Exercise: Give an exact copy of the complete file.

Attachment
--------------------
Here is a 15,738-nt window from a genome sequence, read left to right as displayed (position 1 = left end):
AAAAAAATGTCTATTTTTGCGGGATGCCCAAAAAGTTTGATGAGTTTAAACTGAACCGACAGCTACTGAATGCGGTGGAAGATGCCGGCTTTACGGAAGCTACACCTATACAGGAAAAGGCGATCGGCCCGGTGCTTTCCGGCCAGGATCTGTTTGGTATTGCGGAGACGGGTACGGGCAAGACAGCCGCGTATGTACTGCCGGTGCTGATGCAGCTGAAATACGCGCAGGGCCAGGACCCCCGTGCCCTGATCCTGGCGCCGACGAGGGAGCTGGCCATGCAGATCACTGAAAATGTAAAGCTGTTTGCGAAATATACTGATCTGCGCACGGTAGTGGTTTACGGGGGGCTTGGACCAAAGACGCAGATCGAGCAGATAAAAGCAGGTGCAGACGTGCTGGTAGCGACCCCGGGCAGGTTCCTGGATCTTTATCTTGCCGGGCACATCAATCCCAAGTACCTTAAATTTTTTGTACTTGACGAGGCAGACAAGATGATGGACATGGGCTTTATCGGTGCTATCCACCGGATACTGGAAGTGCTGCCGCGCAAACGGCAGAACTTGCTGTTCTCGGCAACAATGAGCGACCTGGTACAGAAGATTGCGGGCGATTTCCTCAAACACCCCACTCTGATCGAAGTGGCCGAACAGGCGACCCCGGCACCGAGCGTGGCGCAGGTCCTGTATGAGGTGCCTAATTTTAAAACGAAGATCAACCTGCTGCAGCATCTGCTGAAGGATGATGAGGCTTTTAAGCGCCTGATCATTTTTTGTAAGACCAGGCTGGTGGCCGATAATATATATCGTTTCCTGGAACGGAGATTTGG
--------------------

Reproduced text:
Here is a 15,738-nt window from a genome sequence, read left to right as displayed (position 1 = left end):
AAAAAAATGTCTATTTTTGCGGGATGCCCAAAAAGTTTGATGAGTTTAAACTGAACCGACAGCTACTGAATGCGGTGGAAGATGCCGGCTTTACGGAAGCTACACCTATACAGGAAAAGGCGATCGGCCCGGTGCTTTCCGGCCAGGATCTGTTTGGTATTGCGGAGACGGGTACGGGCAAGACAGCCGCGTATGTACTGCCGGTGCTGATGCAGCTGAAATACGCGCAGGGCCAGGACCCCCGTGCCCTGATCCTGGCGCCGACGAGGGAGCTGGCCATGCAGATCACTGAAAATGTAAAGCTGTTTGCGAAATATACTGATCTGCGCACGGTAGTGGTTTACGGGGGGCTTGGACCAAAGACGCAGATCGAGCAGATAAAAGCAGGTGCAGACGTGCTGGTAGCGACCCCGGGCAGGTTCCTGGATCTTTATCTTGCCGGGCACATCAATCCCAAGTACCTTAAATTTTTTGTACTTGACGAGGCAGACAAGATGATGGACATGGGCTTTATCGGTGCTATCCACCGGATACTGGAAGTGCTGCCGCGCAAACGGCAGAACTTGCTGTTCTCGGCAACAATGAGCGACCTGGTACAGAAGATTGCGGGCGATTTCCTCAAACACCCCACTCTGATCGAAGTGGCCGAACAGGCGACCCCGGCACCGAGCGTGGCGCAGGTCCTGTATGAGGTGCCTAATTTTAAAACGAAGATCAACCTGCTGCAGCATCTGCTGAAGGATGATGAGGCTTTTAAGCGCCTGATCATTTTTTGTAAGACCAGGCTGGTGGCCGATAATATATATCGTTTCCTGGAACGGAGATTTGG